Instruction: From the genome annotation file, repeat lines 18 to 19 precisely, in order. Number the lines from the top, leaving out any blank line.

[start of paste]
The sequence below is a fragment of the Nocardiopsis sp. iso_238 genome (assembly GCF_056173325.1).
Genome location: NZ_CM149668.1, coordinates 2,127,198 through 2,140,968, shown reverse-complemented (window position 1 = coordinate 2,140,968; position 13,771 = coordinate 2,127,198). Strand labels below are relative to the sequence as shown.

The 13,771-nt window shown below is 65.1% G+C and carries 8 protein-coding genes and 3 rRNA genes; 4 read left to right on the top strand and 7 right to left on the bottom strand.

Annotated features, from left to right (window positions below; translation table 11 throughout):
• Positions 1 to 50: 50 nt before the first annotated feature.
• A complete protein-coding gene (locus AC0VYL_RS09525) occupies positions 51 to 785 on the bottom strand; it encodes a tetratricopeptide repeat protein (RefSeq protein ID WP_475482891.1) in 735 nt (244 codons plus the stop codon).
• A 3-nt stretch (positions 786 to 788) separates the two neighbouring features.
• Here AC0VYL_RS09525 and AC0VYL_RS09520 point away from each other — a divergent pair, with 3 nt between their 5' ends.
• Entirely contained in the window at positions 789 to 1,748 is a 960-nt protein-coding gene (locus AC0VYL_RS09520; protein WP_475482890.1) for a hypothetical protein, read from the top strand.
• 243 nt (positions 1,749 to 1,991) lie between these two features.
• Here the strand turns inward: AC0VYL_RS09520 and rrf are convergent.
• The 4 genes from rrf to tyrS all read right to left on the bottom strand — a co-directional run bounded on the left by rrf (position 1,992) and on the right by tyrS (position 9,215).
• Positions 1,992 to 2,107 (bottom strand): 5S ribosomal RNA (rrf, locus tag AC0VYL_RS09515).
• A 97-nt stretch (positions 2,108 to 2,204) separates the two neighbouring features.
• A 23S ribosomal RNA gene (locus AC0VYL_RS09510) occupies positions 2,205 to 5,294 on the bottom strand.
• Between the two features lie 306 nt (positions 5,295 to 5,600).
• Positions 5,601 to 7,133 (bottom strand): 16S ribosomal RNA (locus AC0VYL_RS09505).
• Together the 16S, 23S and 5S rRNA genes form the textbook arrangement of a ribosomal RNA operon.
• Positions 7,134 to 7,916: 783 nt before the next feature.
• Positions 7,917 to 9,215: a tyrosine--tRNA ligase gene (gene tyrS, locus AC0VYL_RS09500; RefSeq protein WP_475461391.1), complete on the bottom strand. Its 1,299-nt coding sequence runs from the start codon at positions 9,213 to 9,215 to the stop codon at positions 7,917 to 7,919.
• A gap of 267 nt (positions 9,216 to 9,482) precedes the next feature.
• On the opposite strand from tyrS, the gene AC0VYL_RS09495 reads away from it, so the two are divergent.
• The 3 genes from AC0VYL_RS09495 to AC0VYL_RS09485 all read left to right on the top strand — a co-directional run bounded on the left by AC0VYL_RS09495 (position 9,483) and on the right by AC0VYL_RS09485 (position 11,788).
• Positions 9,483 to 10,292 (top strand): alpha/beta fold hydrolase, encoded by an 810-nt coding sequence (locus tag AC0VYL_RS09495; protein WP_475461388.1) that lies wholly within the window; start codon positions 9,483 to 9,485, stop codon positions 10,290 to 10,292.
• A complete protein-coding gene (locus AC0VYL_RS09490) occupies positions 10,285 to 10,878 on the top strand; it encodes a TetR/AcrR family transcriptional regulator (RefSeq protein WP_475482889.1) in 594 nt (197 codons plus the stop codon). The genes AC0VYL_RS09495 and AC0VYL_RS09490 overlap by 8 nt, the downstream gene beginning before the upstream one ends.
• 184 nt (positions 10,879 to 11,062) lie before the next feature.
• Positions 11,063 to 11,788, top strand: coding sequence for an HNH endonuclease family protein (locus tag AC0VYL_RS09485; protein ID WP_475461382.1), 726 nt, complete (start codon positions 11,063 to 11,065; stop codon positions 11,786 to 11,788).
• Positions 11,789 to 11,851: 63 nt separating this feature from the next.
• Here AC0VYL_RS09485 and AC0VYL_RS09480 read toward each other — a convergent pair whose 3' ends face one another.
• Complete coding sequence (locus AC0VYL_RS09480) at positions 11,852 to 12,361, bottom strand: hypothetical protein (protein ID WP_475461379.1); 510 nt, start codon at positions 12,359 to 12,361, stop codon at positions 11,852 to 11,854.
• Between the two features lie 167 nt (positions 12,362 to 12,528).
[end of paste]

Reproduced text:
• Together the 16S, 23S and 5S rRNA genes form the textbook arrangement of a ribosomal RNA operon.
• Positions 7,134 to 7,916: 783 nt before the next feature.